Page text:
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Flexible Distributed Bragg Reflectors as Optical Outcouplers for OLEDs Based on a Polymeric Anode

January 29, 2021 | By KJLC Innovate

The Kurt J. Lesker Company (KJLC) has supported organic electronics research since producing its first dedicated PVD tool series over 20 years ago, enabling many breakthrough results. Recently a team from CNR NANOTEC (Lecce, Italy) has reported a strategy to improve the stability and durability of flexible top-emitting organic light-emitting diodes in their paper "Flexible distributed Bragg reflectors as optical outcouplers for OLEDs based on a polymeric anode", with results obtained using both KJLC deposition tools and materials.[1]

Organic light-emitting diodes (OLEDs) are one of the major success stories in recent scientific history, becoming the preferred display technology for televisions and mobile devices within just 30 years of initial discovery, and with a rapidly increasing $30B+ market size.[2] A standard OLED stack geometry takes a "bottom-emission" approach where a transparent substrate material is used (such as glass or polymer film) along with a transparent bottom electrode. This allows for an opaque, highly reflective top electrode to be used, such as a thick metal film, with the light emission occurring through the substrate. Although this geometry is well suited to standard displays, with the substrate also acting as a protective layer to the delicate organic materials, the choice of substrate material is heavily restricted. Top-emission OLEDs (TOLEDs) can overcome this problem; by using an opaque, reflective bottom electrode and a (semi)transparent top electrode, substrate choice becomes almost arbitrary, opening up interesting possibilities to incorporate OLEDs on textiles (for wearable displays) or other pre-manufactured parts. Additionally, substrate outcoupling losses can be reduced, and thin-film transistor (TFT) arrays (used for driving the pixels in an AMOLED display) can be simplified.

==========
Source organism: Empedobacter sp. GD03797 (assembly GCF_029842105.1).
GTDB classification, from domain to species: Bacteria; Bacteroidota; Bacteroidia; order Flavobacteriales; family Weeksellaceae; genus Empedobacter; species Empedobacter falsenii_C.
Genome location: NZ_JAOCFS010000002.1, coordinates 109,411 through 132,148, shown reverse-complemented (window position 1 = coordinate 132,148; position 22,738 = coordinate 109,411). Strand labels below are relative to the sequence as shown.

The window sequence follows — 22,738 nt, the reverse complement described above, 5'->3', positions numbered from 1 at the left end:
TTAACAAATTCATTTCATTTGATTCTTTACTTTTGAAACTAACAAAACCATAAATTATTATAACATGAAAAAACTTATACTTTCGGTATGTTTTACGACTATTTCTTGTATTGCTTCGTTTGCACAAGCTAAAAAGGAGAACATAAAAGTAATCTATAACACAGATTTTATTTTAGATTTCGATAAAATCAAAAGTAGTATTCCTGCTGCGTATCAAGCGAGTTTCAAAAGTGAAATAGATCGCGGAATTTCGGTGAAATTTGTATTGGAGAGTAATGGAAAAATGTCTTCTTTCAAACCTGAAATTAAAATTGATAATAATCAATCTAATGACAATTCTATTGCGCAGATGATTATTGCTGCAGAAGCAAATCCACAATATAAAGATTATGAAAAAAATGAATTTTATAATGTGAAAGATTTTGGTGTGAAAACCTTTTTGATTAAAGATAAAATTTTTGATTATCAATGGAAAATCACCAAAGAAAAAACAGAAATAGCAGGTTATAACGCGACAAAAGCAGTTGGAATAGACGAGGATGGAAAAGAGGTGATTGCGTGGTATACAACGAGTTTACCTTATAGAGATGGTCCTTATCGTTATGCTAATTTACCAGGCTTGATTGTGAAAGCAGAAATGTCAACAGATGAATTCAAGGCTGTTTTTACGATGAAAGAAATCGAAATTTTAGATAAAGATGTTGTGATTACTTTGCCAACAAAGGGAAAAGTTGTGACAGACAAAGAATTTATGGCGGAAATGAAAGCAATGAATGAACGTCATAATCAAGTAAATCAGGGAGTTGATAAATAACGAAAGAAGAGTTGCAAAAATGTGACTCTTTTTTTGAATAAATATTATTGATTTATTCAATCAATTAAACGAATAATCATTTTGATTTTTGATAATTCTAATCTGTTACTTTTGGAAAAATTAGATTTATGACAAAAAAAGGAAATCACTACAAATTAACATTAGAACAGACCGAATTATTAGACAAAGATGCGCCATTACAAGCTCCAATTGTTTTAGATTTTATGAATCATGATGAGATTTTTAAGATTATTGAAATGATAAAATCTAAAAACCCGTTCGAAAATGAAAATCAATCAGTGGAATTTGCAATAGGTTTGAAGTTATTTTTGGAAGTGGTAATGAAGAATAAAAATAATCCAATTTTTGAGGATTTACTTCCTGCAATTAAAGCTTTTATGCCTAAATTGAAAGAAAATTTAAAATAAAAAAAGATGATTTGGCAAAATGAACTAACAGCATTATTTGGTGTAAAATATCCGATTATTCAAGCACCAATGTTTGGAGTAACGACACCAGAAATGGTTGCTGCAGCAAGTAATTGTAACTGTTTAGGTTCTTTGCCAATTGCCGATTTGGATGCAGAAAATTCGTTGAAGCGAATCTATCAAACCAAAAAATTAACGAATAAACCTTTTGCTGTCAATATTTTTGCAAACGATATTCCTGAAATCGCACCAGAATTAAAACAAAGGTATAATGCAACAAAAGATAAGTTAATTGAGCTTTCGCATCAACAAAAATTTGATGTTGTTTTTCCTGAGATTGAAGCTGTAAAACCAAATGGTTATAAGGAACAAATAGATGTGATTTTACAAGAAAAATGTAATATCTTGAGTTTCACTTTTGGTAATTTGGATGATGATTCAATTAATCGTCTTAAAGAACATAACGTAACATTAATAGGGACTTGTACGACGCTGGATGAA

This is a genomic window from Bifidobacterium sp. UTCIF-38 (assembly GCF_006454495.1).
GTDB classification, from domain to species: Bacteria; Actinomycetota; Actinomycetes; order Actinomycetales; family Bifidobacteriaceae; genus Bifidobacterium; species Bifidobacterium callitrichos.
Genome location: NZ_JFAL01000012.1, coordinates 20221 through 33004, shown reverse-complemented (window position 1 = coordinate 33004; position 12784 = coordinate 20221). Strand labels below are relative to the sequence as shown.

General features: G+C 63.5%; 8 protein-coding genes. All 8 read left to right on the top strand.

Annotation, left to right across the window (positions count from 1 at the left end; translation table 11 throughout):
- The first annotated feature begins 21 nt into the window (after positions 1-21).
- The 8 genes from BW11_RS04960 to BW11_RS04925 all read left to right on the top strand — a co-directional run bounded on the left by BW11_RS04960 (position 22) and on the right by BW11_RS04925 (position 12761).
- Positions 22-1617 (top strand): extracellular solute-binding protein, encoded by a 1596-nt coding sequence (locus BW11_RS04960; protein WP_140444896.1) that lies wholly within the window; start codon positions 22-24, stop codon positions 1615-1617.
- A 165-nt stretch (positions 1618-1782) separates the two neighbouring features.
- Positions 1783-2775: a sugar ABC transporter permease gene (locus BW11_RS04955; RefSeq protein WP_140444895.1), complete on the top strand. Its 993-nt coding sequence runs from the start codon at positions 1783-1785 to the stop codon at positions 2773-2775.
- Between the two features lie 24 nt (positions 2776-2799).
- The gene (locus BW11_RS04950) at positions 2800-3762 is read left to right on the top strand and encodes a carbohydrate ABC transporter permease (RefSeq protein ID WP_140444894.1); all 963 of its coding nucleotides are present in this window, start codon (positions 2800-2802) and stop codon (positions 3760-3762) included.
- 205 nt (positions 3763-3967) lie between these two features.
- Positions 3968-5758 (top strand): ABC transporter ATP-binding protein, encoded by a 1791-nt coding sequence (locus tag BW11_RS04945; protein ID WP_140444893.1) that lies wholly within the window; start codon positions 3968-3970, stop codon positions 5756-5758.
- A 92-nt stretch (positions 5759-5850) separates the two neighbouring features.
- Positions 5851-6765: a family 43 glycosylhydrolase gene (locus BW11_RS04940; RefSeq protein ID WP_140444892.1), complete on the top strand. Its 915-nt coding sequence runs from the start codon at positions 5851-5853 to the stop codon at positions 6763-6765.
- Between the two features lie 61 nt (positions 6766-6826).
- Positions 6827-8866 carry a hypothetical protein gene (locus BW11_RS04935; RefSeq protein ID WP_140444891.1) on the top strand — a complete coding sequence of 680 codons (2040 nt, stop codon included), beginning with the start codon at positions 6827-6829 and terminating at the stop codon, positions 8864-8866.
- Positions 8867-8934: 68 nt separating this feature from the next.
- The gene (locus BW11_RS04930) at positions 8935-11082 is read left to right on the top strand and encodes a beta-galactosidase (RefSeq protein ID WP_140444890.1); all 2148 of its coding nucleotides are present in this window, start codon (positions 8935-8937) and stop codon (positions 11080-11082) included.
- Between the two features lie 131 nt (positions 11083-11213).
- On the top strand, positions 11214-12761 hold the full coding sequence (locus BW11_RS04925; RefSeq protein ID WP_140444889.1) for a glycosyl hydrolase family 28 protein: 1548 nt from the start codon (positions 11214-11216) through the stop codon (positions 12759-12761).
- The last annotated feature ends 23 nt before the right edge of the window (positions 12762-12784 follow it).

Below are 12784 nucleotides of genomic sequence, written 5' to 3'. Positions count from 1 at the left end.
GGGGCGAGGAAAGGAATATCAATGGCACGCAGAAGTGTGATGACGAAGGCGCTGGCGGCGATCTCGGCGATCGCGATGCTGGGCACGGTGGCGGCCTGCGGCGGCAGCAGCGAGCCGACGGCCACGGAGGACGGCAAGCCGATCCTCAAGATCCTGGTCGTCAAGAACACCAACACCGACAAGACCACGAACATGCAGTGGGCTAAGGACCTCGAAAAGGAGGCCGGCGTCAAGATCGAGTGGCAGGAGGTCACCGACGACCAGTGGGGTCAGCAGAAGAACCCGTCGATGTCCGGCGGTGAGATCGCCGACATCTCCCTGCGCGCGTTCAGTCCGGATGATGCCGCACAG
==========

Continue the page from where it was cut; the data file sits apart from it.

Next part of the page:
Typically, TOLEDs have been produced using metal films as bottom electrodes as they provide both the reflectivity and conductivity required, however these films are not durable under mechanical deformation so are not well suited to flexible devices.[3] An alternative electrode structure is required to realise a durable, flexible TOLED. The CNR NANOTEC researchers replaced the metal film bottom electrode with a distributed Bragg reflector (DBR) structure coupled to a conductive polymer layer, using a 50μm polyimide flexible substrate. A DBR is a type of optical stack structure consisting of pairs of dielectric layers with contrasting refractive indices which results in a highly efficient, wavelength-tuneable dielectric mirror. In this case, alternating sputtered layers of TiO2 and SiO2 were used to form the DBR. As with all optical stacks, film thickness control was critical to achieve optimal performance - in the case of a DBR the thickness (d) of each layer must be equal to one-quarter of the desired peak reflectance wavelength (i.e. d = λ/4n, where λ is the peak reflectance vacuum wavelength and n is the refractive index of the material). To tune the DBR to the emission wavelength of their selected green OLED device, the researchers used seven pairs of 54nm TiO2 and 91nm of SiO2 films.

Figure 1: (Top) cross-section and (bottom) surface SEM images of the TiO2/SiO2 DBR structure.